According to the book, in 1956 there was a total of 6,531 breweries in the world, 5,752 of which were in Europe. You'll be disappoinnted to hear that I can't tell you how many there are now. And I call myself Mr. Serously-unnaturally-interested-in-statistics. Or Suiis for short. Looks sort of Finnish doesn't it? Suiis Baltic Porter - I can just see the reviews on web rating sites. "A delicious black beer, but more Imperial Stout than a Baltic Porter." "Too roasty for a Porter." "Not roasty enough for a Porter." "Perfectly roasty, but too dark for a Porter." "Not dark enough, but too roasty for a Porter." I could go on. I really could.

Bugger. I said no jokes. [straightens face theatrically]

Anyone have any idea how many breweries there are today? I guess not the same.

There a couple of observations I would like to make:

  1. the only countries with fewer breweries in 2006 than in 1956 are the Czech Republic, Belgium, Germany, France, Sweden and Luxemburg.
  2. The biggest decreases are: Belgium, 563 to 124; Germany 3,218 to 1,284: Czech Republic/Slovakia, 330 to 114.
  3. The biggest increases are: USA 305 to 1,409; Austria, 98 to 170; UK 404 to 633; Italy, 32 to 168.

That's it. Really. Draw your own conclusions. You try to form that unmalleable clay into .. urm . . pots of .. urm ... something else. You're on your own.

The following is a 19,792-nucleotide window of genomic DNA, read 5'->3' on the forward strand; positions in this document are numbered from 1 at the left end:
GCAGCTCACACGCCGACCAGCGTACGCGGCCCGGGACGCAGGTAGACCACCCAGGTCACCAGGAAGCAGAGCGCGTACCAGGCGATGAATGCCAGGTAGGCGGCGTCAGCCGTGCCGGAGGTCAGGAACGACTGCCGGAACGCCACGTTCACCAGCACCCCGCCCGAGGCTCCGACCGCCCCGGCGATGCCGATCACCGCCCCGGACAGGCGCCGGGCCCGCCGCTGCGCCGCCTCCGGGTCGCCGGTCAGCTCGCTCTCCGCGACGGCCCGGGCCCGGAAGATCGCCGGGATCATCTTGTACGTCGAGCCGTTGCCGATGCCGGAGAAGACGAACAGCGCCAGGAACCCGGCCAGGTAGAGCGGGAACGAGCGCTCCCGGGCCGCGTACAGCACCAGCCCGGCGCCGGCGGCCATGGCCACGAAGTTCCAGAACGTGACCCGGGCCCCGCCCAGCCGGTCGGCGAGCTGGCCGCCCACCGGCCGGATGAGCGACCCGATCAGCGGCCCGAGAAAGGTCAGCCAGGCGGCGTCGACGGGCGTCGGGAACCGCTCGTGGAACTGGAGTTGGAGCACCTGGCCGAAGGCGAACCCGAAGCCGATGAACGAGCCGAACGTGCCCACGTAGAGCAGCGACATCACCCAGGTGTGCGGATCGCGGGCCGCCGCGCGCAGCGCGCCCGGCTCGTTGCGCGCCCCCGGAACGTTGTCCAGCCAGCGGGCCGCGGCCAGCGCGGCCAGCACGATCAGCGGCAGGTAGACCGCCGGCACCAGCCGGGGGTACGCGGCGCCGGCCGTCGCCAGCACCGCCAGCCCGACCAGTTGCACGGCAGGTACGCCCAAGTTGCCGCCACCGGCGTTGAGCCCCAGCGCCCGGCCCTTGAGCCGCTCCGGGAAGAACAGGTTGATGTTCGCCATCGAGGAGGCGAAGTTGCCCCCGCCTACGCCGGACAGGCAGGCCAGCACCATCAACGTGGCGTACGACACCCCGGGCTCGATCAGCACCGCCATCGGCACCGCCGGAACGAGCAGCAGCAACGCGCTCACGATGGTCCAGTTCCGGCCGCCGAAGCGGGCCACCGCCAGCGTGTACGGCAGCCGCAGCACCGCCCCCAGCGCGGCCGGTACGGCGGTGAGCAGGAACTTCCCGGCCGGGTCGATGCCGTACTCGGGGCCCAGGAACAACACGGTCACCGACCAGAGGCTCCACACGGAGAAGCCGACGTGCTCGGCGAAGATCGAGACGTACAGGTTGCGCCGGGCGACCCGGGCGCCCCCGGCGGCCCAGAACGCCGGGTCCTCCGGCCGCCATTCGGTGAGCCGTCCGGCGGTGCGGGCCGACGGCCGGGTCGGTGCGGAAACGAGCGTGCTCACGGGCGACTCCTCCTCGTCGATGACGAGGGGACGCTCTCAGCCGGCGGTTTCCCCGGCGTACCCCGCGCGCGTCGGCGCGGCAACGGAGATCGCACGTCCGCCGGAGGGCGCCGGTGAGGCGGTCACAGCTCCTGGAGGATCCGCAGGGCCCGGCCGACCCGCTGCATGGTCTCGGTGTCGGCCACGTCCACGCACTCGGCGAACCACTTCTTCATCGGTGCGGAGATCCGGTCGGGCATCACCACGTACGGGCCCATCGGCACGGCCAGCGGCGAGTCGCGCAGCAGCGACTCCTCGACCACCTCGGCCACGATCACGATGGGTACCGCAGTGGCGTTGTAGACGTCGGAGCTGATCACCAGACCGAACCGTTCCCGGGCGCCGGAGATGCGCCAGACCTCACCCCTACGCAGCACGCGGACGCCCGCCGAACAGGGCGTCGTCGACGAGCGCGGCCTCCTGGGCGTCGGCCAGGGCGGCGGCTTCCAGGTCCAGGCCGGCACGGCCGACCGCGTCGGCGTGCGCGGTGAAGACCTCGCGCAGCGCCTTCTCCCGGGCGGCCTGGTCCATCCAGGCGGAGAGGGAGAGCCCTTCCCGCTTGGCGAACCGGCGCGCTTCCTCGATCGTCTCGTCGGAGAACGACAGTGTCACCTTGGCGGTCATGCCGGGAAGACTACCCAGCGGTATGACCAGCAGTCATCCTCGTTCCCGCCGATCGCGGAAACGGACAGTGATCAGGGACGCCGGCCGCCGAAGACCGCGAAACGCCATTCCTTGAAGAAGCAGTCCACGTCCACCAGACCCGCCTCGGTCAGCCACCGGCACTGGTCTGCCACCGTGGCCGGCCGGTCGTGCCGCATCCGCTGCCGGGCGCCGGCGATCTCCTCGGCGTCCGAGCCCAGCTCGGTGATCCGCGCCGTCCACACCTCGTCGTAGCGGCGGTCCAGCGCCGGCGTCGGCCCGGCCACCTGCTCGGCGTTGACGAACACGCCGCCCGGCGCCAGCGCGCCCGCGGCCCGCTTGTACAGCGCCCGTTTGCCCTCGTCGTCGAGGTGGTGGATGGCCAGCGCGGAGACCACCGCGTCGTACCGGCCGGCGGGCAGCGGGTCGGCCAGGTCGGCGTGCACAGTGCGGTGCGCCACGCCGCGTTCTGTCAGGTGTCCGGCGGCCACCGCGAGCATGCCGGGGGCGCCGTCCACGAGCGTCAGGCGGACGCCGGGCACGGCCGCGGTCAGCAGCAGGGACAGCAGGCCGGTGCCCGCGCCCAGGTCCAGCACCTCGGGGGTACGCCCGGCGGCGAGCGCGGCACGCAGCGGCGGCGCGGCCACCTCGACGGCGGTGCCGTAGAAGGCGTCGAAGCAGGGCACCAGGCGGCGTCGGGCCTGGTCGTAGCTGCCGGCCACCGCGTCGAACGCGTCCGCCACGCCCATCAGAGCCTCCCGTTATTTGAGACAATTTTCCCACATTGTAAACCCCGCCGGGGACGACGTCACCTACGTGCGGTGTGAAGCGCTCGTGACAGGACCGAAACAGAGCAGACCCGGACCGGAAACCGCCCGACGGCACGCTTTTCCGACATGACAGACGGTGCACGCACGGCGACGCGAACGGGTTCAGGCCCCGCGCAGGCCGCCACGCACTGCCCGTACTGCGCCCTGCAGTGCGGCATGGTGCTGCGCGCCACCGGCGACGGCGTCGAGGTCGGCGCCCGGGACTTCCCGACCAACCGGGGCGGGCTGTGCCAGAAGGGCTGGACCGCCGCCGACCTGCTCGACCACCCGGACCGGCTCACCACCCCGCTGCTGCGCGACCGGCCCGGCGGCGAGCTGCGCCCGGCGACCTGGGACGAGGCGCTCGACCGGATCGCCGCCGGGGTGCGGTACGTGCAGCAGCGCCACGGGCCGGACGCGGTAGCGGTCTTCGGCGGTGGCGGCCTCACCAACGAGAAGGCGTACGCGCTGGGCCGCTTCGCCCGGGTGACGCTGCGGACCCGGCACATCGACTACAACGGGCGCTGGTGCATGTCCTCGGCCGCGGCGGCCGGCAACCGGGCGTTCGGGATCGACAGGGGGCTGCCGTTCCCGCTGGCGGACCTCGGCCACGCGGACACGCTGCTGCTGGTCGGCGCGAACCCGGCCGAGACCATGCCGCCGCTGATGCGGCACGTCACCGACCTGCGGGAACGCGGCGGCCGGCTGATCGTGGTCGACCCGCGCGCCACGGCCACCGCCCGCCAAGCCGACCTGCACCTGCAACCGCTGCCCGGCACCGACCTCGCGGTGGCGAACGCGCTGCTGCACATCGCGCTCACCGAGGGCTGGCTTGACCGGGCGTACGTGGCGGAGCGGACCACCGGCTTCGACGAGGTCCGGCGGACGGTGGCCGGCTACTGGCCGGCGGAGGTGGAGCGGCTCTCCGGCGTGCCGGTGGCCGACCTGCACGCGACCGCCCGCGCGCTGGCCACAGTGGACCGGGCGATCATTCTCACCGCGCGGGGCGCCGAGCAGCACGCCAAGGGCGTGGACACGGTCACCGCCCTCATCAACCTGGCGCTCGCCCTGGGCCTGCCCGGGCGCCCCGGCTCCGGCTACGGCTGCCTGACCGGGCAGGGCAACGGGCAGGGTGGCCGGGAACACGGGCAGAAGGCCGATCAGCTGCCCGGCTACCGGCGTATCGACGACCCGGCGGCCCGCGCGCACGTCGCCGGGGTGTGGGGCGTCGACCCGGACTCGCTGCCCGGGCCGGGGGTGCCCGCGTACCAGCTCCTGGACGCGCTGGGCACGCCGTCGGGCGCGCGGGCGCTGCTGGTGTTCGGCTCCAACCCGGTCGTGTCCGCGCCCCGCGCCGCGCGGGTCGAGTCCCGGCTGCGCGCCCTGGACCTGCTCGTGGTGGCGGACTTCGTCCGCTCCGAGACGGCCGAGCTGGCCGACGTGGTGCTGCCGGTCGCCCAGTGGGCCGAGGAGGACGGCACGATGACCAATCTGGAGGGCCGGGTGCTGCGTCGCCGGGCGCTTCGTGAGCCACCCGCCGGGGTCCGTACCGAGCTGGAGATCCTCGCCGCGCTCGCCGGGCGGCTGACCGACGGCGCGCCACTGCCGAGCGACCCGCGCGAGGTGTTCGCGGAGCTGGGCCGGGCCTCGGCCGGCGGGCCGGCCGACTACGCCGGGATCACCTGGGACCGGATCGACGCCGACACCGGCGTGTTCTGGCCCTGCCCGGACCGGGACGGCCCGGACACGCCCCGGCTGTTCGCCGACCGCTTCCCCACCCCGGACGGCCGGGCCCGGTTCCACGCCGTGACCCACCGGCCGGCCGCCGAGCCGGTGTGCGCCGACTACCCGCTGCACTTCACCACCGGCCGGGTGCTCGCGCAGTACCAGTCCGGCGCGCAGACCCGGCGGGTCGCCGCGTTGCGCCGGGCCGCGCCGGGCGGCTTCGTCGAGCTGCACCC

Alan said...

I have noted my praise for this post and encouraged others thereby to take in its wonder. I fear one day you may actually be in Stonch's presence and some sort of implosion of beery wit will take place. Wear asbestos should you plan a get together.

A Good Beer Blog

Ron Pattinson said...

I'll meet Stonch in 3 weeks. Should be fun.

We'll be visiting Regensburg, which will be very poignant for me. The last emails I exchanged with John White were about Regensburg. I plan sinking a few beers to his memory in Historische Wurstküche.

Anonymous said...

Aah... the Historische Wurstkuche. Happy memories.

Alan said...

That should be fun and interesting, Ron. I have had very little face to face contact with beer blog reality but have always been happily surprised by the company I find I am keeping. Hoist one for me.

Knut Albert said...

Your proposal for making an authentic 1842 Burton IPA is interstin. This is the method they still use for the best Norwegian aquaavits, you know. The are stored in old sherry casks, which are then shipped to Australia and back.

I would not be surprised if one of the Danish breweries already has plans. They are the ones on the cutting edge for the time being.

Ron Pattinson said...

Hopefully someone will give it a go. If they can do it for aquaavit, it should work for beer, too.

And not just IPA. It's often forgotten that large quantities of Stout were shipped to the tropics, too.

Anonymous said...

Can't you simulate shipping something for cheaper and have it come out nearly as good?

Ron Pattinson said...

Yes, you could simulate it. But then it wouldn't be authentic, would it?